Senate Foreign Relations Committee on Wednesday passed a bill that foresees imposing sanctions on Turkey after the vote was delayed due to objection by Republican Senator Rand Paul.
The committee was forced to postpone the vote to advance Turkey sanctions to the full chamber after senator Paul voted against the move. However, the Republican senator’s hold was overcome later and the bill, called Promoting American National Security and Preventing the Resurgence of ISIS Act, was passed.
Committee members voted in favour of the resolution 18-4 to send the bipartisan measure to full Senate. Together with Paul, Republican Senators Ted Cruz, Ron Johnson and Democrat Senator Thomas Stewart Udall, voted against the legislation.
In a statement, Senator Udall released on late Wednesday, he said he objected to the move because he did not believe the effectiveness of sanction efforts while conducting foreign policy.
“In this case, we are rushing to consider a bill to impose sanctions on a long-time NATO ally without thorough analysis of how we got to this point, what these sanctions are intended to accomplish, and whether they are likely to succeed,” Udall said.
Udall also mentioned the Trump family’s business dealings in Turkey, citing a potential conflict of interest during a sensitive time in U.S.- Turkish relations.
“If Congress is so concerned with U.S.-Turkish relations that we are resorting to sanctions, then we must also require that the president to divest of his multi-million dollar per year licensing deal for Trump Towers in Istanbul,” he said.
U.S. Senator Jim Risch, the chairman of the Senate Foreign Relations Committee has been pushing to move forward with legislation to sanction Turkey.
— Senator Bob Menendez (@SenatorMenendez) December 11, 2019
“Turkey’s actions over the past year are truly beyond the pale. This bill makes clear to #Turkey that its behavior with respect to #Syria is unacceptable, and its purchase of the S400 system is untenable,” said Democrat Senator Robert Menendez, one of the co-sponsors of the bill.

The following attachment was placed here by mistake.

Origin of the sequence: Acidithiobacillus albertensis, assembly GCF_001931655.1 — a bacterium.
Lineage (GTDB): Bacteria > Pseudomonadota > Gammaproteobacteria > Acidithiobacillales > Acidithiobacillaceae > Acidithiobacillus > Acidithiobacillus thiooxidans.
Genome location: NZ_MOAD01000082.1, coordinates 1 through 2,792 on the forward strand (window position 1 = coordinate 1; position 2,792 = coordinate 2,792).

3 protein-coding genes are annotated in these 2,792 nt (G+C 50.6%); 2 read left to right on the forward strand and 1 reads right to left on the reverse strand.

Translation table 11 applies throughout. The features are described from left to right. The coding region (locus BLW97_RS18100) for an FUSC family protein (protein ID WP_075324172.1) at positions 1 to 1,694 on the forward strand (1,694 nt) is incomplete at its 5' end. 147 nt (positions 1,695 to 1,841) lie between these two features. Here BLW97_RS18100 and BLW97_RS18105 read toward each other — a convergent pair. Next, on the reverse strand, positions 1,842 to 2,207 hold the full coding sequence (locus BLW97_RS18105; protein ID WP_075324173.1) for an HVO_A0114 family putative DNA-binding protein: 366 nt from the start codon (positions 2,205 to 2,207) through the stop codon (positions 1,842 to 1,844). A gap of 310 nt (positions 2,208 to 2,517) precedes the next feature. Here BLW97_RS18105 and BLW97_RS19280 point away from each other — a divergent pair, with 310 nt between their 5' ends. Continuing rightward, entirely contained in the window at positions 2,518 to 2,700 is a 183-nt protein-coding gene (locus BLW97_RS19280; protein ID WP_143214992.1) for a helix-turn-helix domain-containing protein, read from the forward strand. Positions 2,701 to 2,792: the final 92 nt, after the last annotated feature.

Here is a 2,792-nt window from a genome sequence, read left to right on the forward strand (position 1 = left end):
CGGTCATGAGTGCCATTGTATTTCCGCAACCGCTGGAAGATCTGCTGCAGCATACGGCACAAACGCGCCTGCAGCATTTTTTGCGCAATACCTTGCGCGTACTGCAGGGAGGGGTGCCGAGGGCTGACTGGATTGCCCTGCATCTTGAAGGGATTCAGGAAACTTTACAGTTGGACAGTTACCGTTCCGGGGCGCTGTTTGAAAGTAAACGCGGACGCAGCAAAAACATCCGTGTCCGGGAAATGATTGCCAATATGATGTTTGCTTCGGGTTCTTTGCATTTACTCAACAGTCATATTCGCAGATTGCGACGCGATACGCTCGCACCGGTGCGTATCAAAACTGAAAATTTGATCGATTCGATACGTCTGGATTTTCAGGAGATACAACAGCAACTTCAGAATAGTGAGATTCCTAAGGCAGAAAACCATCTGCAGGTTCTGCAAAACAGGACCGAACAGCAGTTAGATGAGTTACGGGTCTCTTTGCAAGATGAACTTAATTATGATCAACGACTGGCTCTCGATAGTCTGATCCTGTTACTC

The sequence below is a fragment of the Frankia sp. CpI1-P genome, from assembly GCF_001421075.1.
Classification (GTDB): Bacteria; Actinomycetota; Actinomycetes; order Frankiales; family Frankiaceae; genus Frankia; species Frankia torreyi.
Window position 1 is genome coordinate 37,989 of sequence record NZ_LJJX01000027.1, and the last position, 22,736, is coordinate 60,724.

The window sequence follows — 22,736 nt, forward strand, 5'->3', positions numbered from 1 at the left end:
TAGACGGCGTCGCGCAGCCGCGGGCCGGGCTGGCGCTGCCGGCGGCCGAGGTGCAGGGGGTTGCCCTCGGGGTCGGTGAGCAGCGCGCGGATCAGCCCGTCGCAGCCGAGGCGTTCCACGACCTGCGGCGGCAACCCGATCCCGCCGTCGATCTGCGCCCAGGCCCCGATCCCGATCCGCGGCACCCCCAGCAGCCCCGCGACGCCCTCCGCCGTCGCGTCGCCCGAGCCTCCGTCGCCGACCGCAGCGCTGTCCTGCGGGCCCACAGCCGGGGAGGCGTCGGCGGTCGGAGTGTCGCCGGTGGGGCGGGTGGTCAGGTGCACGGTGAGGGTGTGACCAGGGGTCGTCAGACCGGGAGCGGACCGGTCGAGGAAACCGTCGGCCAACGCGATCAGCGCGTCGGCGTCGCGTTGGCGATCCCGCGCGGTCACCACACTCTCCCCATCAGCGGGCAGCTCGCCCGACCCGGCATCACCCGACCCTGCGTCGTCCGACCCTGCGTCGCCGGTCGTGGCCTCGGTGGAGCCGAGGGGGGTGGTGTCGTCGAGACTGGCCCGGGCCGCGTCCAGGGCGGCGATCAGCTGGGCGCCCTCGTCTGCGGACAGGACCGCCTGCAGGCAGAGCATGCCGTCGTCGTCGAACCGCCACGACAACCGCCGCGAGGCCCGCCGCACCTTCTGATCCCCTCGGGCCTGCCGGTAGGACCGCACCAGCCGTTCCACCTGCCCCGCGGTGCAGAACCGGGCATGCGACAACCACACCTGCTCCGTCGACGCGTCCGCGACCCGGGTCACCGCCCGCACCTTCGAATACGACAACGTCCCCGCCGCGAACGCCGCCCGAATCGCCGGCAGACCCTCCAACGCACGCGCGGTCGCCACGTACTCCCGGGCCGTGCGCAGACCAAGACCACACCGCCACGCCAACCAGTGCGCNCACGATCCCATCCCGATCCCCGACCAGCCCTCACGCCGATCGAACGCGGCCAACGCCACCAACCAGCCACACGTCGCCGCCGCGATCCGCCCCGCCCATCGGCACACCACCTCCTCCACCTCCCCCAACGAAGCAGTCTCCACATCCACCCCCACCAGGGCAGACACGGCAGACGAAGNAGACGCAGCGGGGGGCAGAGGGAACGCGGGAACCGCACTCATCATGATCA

The Promoting American National Security and Preventing the Resurgence of ISIS Act requires U.S. President to impose five or more out of 12 possible sanctions under CAATSA no later than 30 days after the bill is enacted. U.S. President Donald Trump has been holding off imposing congressionally mandated sanctions in response to Ankara’s purchase of the S-400.
“Not later than 30 days after the date of the enactment of this Act, the President shall impose 5 or more of the sanctions described in section 235 of the Countering America’s Adversaries Through Sanctions Act (22 U.S.C. 9529) with respect to the Government of Turkey,” the bill states.
However, the measures in the bill will hit Turkey beyond the S-400 issue, such as targeted sanctions and restrictions on Turkish officials, institutions, to loans from international financial institutions that benefit Turkey, and arms sales tied to operations in Syria that would restrict U.S. arms sales to Turkey and sanction Turkish officials and those involved in providing weapons to Turkey’s military in Syria.
Under the framework of promoting stability in Syria, the bill would require an investigation and report on war crimes committed by the Turkish army and Turkish-backed Syrian rebel militias during the Syria operation, a report on Turkey’s participation in NATO, and providing humanitarian assistance to the people of Syria.
Furthermore, the bill also includes a report on the net worth of Turkish President Recep Tayyip Erdoğan.
“Not later than 120 days after the date of the enactment of this Act, the Secretary of State, in consultation with the Secretary of the Treasury and the Director of National Intelligence, shall submit to the appropriate congressional committees a report on the estimated net worth and known sources of income of Turkish President Recep Tayyip Erdoğan and his family members (including spouse, children, parents, and siblings), including assets, investments, other business interests, and relevant beneficial ownership information,” the bill stated.
The U.S. House of Representatives following Turkey’s military operation into northeast Syria in October passed its Turkey sanctions legislation. Senators have introduced several bills to sanction Turkey, but Senate Majority Leader Mitch McConnell has cautioned against imposing sanctions.
Turkish Presidential Spokesman Ibrahim Kalın on Wednesday said Turkey maintained its position on the issue despite the Senate Foreign Relations Committee’s bill move.
“The process regarding the S400s will continue whether the U.S. Congress passes the bill or not,” Kalın said.
“The framework set by our president is clear, there is no step back from the S-400s and we will make the necessary arrangements to prevent any risk when we use them,” he said.